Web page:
One of the most compelling films screened at the 2011 Toronto International Film Festival, Think of Me, directed by Bryan Wizemann, now retitled About Sunny, is finally available from Oscilloscope On Demand and from iTunes. It is a comment on the current state of the American film industry that it has taken 18 months for one of the best films of the year to be accessible in any format.
This is a slightly edited version of what I wrote at the time:
It is presumably not without significance to encounter this among a director’s notes: “Poverty is the actual antagonist in this film, the ghost in the machine, and I wanted to allude to that constant pressure visually and dramatically.” For such a comment to emerge, still highly unusual in the film world, economic processes have to have reached an advanced stage. Harsh and painful social realities have piled up to the point that they now begin to impress themselves, cutting through the confusion and political difficulties, on serious and sensitive figures as critical, determining facts of life.
The work in question is Think of Me [now retitled About Sunny] and the director, American Bryan Wizemann. (See interview: “Emotional truth and social truth are what I’m interested in”.) The film recounts a few days in the life of Angela Jacobs (Lauren Ambrose, perhaps best known for Six Feet Under), a single mother in Las Vegas struggling to keep her head above water. Angela works in a call center, resides in a shabby apartment with her young daughter, Sunny (Audrey Scott), and lives, as the production notes suggest, “one paycheck away from complete desperation.”
Her employer (David Conrad) invites her to participate in a real estate deal: if she can come up with $2,000 by the end of the week, he guarantees that her stake will be tripled. She obtains the money from her absent ex-husband, in exchange for dropping any past and future claims for child support.
Angela has meanwhile become friends with a fellow employee, Max (Dylan Baker), who also works part-time as a portrait photographer. Max tells Angela about his childless sister, Louise (Penelope Ann Miller), who has been unable to adopt. Louise comes to Sunny’s eighth birthday party and is won over by the girl. She offers to babysit, tutor and spend time with her.
When the $2,000 disappears during the party, and can’t be found, Angela becomes truly frantic. She tells her boss the next day she doesn’t have the money for the investment deal, and he concludes she was lying all along and fires her. Angela now considers various reckless schemes to raise money, including pretending that her car has been stolen. Max comes forward with an alternative: Louise has fallen for Sunny, and she and her husband want to help the girl by having her come live with them, permanently. The couple is prepared to pay a great deal of money for the opportunity to give Sunny a better life. The offer throws Angela into a deeper crisis.
Bryan Wizemann’s film is sensitively done. Nearly all the dramatic choices seem the right ones. No one is a monster, the conditions of “constant [economic] pressure” are monstrous. “It’s hard right now. I need some help too,” Angela explains a little sadly and bitterly at one point. She does her best, but the odds against her are great, and there is no helping hand.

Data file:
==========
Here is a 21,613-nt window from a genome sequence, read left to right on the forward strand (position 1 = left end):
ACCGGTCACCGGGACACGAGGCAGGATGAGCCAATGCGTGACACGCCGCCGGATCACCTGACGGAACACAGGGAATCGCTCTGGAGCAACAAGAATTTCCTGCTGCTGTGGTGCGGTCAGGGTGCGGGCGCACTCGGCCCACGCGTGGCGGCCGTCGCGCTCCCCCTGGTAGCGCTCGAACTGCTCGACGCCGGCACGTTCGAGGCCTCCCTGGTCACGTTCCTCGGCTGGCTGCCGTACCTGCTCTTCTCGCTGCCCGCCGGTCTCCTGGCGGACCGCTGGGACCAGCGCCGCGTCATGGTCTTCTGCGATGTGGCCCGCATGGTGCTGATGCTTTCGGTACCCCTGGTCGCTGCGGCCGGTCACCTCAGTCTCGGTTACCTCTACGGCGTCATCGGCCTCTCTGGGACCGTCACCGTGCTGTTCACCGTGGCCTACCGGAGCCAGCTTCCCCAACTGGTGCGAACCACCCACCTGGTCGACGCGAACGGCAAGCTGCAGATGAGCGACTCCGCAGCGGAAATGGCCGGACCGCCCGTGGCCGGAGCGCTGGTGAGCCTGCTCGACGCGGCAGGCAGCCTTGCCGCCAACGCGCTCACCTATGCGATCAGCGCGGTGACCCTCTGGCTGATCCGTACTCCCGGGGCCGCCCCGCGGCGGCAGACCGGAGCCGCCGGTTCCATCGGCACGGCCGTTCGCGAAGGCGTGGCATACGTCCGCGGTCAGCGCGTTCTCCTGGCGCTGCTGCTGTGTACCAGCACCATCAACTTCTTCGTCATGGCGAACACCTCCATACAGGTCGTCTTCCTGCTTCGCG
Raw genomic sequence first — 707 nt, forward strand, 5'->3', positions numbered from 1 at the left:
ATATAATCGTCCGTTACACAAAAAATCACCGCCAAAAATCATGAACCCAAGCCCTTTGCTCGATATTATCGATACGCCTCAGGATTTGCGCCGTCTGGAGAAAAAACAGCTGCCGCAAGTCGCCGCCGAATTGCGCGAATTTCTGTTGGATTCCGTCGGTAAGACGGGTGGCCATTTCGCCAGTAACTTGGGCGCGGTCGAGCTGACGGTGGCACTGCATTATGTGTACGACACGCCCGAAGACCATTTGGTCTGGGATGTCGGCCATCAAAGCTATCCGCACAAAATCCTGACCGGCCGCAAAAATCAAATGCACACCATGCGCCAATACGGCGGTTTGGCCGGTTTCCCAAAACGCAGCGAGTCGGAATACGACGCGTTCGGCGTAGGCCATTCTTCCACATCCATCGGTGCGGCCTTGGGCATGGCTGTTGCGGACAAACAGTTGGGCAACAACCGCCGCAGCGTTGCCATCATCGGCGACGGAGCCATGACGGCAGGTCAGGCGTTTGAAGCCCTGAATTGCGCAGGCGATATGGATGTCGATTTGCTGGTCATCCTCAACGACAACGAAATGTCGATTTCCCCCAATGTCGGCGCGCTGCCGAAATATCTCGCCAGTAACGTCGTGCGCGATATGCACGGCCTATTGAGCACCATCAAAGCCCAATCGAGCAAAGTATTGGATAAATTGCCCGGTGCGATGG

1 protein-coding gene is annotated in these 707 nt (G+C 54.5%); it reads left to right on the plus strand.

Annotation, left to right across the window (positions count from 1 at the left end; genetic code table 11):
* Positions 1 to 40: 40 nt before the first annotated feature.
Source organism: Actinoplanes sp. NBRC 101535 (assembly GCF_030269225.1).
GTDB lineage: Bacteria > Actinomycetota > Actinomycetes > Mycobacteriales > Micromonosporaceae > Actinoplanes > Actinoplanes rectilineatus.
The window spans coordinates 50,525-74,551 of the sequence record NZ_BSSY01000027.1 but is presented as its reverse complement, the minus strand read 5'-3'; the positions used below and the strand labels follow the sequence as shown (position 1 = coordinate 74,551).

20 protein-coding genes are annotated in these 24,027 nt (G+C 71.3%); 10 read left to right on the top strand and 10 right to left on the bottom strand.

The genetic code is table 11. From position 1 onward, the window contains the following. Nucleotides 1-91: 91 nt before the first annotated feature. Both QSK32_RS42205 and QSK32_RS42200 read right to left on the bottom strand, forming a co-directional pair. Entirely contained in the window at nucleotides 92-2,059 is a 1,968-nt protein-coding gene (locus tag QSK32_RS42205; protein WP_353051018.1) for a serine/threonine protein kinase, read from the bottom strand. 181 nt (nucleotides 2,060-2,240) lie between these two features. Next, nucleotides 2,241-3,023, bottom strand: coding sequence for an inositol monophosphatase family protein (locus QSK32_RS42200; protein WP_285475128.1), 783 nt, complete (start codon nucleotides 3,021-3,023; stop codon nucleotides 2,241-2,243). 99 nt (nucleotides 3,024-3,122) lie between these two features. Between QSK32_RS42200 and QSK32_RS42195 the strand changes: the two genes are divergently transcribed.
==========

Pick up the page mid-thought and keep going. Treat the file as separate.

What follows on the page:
That Las Vegas, the land of tawdry and manipulated fantasies, is at the center of the foreclosure and joblessness crisis in the US is a reality that should not be lost on anyone seeking to demystify American social life.
The production notes point out that for decades Las Vegas “was the fastest growing city in the country, until the 2008 recession decimated both the gaming industry and the construction boom. The housing vacancy rate quickly rose from 4.5 percent to 7 percent, and now thousands of newly-built condos sit empty, baking in the desert sun. On December 17th, 2010, the week Think of Me [About Sunny] wrapped production, the New York Times reported that Nevada had registered the highest unemployment rate in the nation.” How many film productions in recent years have bothered with such mundane details—in reality, the decisive ones?
At a public screening in Toronto, Wizemann referred to the situation in the US as a “second Depression” and dedicated the film to the 40 million Americans living beneath the official poverty line and “people all over the world.” That too is unusual.
At critical moments, About Sunny chooses to treat human beings, even when under great stress, with considerable sympathy and realism. As I noted in my conversation with Wizemann, I was struck—and a little surprised—by the restraint shown in certain sequences. One has come to expect, unhappily, American directors to resort to quasi-psychotic antics in such circumstances.
The actors perform admirably and honestly, and the details of life are accurately presented. In our talk, Wizemann expressed an interest in the drama of the everyday and in his new film has demonstrated that interest artistically and movingly.
Whether Angela’s ultimate course of action involves a momentary psychological leap or not, the viewer will decide for him or herself, but the overall truthfulness of About Sunny is beyond question.
[For insight into the trials and tribulations of an independent filmmaker and his family, see Wizemann’s remarkable 12-minute Film Makes Us Happy.]